I love God. I love Torah. I’m endlessly humbled and grateful to be an Orthodox Jew. In my fourth year after aliyah, I still pinch myself when it occurs to me afresh that I’m actually living in Israel.

One of the consequences of living in Israel is that my Hebrew is improving. For the most part, that’s excellent news.

But sometimes it’s not.

As my vocabulary and understanding of Hebrew grammar improved, the feeling of being estranged from traditional prayer has worsened. It’s not that I wasn’t aware that so many traditional Jewish prayers assume that the person praying is male. Of course I knew that. It’s just become harder to ignore.

In the mornings, I want to thank God that my digestive system works properly. The Hebrew text requires me to bless God who created man – ha’adam and created openings within him – u’vara vo.

The grammar of the Priestly Blessing in the Birchat HaTorah assumes that the person being blessed is male. May Hashem bless you – yevar’rechecha. To you – aylecha. For you – l’cha.

The gemara quote from Masechet Shabbat that we read as part of Birchat HaTorah includes a listing of the mitzvot that a person – ha’adam, benefits from in both worlds, including showing up early at the beit midrash in the mornings and in the evenings.

The Shema, that central prayer that serves as an affirmation of Judaism and a declaration of faith in the God who is One, opens with masculine language – You shall love – v’ahavta your God – Elokecha with all your heart – l’vavcha. The text itself mentions both tefillin and tzitzit.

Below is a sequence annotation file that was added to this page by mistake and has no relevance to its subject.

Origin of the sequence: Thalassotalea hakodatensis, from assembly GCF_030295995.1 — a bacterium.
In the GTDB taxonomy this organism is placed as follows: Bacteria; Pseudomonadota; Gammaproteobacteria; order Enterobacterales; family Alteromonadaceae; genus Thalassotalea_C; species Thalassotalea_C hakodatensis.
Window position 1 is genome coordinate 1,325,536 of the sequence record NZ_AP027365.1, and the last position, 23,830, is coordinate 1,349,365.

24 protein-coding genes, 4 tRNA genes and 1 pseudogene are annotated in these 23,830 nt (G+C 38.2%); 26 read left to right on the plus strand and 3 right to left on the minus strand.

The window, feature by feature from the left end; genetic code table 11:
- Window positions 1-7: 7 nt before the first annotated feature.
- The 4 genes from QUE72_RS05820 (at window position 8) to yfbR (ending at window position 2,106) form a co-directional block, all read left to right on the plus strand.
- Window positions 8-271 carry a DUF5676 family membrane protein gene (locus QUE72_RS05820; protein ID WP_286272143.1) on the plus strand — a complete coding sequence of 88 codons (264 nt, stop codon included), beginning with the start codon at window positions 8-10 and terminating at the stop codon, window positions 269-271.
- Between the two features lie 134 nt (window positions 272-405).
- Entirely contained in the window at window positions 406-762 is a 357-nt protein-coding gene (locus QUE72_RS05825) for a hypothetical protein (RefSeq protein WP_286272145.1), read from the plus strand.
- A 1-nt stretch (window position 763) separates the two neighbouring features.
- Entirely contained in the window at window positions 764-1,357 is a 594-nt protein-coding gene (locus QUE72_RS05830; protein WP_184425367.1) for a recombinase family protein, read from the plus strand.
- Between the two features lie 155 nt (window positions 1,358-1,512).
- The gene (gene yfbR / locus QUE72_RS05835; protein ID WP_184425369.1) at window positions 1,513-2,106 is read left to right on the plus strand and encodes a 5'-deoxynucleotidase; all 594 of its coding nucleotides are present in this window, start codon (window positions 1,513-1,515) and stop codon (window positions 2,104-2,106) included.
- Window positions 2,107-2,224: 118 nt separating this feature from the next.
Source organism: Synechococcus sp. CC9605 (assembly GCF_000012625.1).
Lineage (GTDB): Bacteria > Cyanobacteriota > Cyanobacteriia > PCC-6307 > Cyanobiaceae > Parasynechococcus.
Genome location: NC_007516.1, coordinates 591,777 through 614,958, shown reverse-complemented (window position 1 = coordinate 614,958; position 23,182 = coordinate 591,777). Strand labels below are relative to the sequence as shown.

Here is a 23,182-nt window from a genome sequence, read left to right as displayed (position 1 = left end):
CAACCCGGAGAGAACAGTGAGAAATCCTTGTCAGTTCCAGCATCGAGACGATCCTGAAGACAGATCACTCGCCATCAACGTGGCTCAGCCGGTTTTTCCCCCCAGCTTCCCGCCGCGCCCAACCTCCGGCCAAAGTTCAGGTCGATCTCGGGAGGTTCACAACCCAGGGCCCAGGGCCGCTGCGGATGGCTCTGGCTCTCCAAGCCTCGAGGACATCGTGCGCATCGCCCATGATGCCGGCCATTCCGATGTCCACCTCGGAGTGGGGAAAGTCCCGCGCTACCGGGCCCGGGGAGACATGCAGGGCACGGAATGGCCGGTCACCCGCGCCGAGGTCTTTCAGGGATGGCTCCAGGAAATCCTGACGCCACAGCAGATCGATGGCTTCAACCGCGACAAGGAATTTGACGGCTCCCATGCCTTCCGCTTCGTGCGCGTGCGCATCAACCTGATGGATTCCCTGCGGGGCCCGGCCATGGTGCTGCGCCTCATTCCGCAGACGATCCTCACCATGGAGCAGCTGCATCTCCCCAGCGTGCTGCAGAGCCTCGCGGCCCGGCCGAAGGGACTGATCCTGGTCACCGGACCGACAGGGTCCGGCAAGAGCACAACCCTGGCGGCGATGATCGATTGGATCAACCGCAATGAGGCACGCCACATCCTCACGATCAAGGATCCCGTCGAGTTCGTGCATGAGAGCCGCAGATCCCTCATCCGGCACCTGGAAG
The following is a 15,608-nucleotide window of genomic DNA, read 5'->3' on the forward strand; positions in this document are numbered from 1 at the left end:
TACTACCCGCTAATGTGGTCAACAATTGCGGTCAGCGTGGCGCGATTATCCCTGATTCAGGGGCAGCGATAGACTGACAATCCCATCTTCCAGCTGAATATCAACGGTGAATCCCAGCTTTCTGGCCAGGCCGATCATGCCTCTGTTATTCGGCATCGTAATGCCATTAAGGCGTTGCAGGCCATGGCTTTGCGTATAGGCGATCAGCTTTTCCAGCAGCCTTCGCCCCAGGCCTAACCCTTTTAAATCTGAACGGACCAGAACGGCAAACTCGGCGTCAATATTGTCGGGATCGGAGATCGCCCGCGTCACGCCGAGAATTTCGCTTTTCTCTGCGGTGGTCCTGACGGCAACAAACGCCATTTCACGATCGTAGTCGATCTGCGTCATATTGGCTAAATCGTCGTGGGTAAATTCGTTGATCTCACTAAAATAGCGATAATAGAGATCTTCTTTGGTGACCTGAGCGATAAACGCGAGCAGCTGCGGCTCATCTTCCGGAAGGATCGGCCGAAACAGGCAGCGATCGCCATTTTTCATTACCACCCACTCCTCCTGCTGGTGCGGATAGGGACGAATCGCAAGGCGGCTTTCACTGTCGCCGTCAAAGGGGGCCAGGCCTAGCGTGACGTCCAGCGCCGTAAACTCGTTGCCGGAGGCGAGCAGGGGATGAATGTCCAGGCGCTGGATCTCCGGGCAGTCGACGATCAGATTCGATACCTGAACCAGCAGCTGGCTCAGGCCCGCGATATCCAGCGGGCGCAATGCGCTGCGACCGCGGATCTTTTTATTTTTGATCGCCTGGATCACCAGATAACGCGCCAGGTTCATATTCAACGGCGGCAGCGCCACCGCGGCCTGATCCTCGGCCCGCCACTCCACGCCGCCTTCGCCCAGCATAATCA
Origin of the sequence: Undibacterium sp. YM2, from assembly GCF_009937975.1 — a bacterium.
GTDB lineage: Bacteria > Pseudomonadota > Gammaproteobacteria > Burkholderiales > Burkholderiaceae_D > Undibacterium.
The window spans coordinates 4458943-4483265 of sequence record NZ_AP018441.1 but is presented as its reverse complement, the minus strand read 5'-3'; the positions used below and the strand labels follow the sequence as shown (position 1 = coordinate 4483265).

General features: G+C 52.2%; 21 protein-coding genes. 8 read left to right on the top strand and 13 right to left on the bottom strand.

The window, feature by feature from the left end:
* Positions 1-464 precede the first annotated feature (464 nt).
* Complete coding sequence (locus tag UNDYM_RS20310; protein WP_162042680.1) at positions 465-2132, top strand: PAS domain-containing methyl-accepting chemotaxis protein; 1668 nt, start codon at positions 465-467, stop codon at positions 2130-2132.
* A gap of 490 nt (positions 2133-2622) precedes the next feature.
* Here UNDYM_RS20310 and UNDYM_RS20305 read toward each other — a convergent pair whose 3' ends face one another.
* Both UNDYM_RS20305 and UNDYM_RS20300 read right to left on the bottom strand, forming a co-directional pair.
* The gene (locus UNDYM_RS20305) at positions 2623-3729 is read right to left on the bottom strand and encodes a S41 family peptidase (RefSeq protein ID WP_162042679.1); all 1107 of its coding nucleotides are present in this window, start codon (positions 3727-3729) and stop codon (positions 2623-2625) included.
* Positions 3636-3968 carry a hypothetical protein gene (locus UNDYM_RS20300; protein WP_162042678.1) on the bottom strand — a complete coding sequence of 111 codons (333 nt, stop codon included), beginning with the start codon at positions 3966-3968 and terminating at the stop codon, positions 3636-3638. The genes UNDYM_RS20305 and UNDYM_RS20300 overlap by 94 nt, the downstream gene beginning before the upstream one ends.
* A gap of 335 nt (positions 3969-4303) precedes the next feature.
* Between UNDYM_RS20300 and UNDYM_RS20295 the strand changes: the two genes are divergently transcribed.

These few examples serve to illustrate the pervasiveness of the issue. There’s no way to deny it. The assumption of maleness in the siddur text alienates me.

Years ago, I heard a brilliant lecture by Rabbi Dr. Rachel Adler (no relation). Rachel Adler left Orthodoxy and became a Reform Jew and, eventually, a Reform rabbi. There are many theological points about which Rabbi Dr. Rachel Adler and I would disagree. But what she said about prayer still resonates, decades later.

She acknowledged that prayer is hard. To truly connect to a Divine Being using human language is a challenging endeavor, requiring a significant mental reorientation to the task at hand. Most anyone who has ever prayed from a canonized text can understand how challenging it can be to find God, to feel God, when reciting words from a standard prayer book.

Now add to that the need to reorient a second time, not just as a mortal human trying to reach God, but as a woman, trying to reach God with words written for men, with words that keep reminding you that you are the wrong gender for these prayers.

Though I understand what motivated Rachel Adler to do so, I’m not abandoning Orthodox Judaism for a liberal Jewish movement. Liberal Jewish prayer may solve this dilemma, but it creates others. It is not my solution.

I don’t have a solution, actually. I can’t pray properly with masculine texts, but neither do I want to alter the ancient prayers that have been with our people for centuries in order to assuage my contemporary sensibilities. Dear God, please bring the Geula, bring the redemption of the Jewish people, so all that wounds us in this world will be set straight.

More than anything else, these words are a sigh – a deep and audible exhalation that expresses a spiritual ache. As a woman, I cannot pray from a siddur with authenticity. Sighing then, is my soul’s wordless prayer.